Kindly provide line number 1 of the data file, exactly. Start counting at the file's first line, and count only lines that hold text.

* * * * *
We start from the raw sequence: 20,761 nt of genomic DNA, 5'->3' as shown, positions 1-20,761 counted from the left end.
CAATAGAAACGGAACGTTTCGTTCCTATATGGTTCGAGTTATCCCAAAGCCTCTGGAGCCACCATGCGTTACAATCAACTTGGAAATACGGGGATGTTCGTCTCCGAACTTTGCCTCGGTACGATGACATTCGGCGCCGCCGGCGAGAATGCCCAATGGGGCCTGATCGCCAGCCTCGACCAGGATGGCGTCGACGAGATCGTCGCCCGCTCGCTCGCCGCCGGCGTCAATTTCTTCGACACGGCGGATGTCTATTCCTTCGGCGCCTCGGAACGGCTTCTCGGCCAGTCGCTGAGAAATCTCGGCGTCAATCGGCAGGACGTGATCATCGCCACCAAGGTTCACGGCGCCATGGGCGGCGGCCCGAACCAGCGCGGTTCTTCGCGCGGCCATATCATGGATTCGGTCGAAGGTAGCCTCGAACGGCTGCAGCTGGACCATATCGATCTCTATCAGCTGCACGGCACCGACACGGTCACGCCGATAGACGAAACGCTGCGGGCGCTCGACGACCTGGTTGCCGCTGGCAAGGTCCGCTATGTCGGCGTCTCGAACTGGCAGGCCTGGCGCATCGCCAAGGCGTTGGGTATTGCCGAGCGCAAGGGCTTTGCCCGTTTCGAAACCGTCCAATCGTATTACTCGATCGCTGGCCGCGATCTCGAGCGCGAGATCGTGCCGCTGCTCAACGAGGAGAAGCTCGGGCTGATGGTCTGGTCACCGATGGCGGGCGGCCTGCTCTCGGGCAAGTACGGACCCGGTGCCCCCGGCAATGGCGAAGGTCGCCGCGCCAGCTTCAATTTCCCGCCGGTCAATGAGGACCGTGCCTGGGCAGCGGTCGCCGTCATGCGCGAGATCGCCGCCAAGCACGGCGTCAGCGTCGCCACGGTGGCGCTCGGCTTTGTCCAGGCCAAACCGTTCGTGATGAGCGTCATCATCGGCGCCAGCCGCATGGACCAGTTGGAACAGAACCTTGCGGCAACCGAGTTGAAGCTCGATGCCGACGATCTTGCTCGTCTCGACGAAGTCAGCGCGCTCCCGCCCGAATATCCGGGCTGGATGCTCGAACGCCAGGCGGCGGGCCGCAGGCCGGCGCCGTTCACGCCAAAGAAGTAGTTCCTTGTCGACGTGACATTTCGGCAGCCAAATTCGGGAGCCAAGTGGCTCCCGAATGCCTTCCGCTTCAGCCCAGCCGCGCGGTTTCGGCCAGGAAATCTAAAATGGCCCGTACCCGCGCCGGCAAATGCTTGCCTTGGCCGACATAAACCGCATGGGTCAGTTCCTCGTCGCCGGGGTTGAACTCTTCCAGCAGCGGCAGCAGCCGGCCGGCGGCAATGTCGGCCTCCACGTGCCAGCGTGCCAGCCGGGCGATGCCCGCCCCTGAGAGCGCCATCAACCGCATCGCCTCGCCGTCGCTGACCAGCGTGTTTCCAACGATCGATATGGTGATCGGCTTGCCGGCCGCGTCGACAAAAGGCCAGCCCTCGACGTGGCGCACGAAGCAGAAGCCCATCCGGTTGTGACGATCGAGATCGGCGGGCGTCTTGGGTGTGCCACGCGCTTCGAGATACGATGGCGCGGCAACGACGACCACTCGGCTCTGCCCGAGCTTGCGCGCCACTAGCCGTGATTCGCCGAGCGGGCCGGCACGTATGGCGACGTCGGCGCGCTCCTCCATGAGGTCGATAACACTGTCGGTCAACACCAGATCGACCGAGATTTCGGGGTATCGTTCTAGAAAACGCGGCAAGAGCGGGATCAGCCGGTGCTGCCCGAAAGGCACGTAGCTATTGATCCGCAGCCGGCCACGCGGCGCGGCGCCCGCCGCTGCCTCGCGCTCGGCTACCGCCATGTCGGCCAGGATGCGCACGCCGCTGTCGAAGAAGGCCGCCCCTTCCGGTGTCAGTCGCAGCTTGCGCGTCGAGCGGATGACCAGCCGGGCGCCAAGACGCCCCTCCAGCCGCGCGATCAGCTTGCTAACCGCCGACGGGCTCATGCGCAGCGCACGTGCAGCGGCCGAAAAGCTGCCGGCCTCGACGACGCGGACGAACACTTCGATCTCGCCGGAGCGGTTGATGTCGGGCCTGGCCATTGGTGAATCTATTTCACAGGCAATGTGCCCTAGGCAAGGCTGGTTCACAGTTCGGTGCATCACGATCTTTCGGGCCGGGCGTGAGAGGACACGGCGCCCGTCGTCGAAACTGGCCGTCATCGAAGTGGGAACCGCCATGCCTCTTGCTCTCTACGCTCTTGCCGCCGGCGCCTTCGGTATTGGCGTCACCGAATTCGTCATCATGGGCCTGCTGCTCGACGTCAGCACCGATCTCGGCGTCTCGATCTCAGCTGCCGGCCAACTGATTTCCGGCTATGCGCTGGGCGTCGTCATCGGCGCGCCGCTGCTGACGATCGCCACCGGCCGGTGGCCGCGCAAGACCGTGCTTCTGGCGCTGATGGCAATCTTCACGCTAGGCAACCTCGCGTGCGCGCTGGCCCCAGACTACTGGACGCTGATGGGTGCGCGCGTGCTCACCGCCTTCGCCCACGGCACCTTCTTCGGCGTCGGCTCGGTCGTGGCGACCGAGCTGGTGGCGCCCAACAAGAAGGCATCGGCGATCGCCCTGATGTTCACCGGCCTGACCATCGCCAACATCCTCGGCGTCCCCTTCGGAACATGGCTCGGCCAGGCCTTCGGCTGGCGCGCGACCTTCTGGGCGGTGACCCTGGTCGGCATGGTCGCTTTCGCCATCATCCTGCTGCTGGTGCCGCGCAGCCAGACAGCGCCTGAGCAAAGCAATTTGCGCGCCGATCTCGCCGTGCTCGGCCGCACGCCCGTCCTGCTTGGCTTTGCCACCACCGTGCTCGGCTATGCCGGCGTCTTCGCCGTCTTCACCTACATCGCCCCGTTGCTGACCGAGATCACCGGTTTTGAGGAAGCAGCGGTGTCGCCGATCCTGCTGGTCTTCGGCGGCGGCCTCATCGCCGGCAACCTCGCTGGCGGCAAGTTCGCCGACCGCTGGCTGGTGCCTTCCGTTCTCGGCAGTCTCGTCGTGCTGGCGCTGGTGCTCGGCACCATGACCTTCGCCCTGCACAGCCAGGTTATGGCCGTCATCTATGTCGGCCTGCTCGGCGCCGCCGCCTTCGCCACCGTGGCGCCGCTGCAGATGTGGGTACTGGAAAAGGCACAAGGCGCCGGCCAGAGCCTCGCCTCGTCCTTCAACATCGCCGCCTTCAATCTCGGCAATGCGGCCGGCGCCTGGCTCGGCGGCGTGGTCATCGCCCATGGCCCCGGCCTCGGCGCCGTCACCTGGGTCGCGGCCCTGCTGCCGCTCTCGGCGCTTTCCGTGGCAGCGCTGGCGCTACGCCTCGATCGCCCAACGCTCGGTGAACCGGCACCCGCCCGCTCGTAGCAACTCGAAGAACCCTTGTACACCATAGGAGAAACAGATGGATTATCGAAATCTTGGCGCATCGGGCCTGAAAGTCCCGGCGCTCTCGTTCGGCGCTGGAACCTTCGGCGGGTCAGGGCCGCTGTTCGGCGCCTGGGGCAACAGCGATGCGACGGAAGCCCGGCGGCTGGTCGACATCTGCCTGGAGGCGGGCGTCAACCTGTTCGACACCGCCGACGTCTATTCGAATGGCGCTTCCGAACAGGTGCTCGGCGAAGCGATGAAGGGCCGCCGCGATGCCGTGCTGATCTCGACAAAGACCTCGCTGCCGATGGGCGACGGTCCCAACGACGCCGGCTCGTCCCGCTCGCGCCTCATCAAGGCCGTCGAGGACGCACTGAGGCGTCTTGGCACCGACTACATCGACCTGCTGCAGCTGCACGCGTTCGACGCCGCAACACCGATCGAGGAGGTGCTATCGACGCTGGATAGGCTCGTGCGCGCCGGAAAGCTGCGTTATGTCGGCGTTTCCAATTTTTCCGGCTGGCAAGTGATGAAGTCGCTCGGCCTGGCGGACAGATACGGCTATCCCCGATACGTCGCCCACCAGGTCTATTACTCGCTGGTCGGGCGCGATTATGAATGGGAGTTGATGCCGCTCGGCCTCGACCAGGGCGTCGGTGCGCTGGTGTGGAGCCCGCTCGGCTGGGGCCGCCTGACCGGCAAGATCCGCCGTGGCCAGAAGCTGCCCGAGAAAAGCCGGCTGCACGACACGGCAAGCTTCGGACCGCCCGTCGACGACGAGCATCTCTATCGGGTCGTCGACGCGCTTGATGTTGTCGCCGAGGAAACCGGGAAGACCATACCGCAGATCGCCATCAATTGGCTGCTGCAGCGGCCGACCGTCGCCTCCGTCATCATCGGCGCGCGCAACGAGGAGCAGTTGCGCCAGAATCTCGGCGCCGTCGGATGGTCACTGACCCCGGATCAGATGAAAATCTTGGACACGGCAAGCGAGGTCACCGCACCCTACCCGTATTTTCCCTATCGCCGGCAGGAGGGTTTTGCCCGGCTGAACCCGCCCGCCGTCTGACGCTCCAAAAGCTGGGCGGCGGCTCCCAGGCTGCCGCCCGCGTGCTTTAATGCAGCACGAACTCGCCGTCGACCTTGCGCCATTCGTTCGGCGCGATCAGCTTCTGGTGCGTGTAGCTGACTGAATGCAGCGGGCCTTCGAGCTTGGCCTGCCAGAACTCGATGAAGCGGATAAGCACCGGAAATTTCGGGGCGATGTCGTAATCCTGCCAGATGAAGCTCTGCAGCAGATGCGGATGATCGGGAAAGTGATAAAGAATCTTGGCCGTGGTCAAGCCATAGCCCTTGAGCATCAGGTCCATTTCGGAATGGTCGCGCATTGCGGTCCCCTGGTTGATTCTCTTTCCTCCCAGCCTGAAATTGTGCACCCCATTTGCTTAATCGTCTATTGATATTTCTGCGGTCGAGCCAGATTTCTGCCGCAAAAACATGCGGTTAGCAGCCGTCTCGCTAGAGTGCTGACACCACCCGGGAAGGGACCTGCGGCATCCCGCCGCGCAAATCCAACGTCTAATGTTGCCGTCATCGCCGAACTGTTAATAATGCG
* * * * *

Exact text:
We start from the raw sequence: 20,761 nt of genomic DNA, 5'->3' as shown, positions 1-20,761 counted from the left end.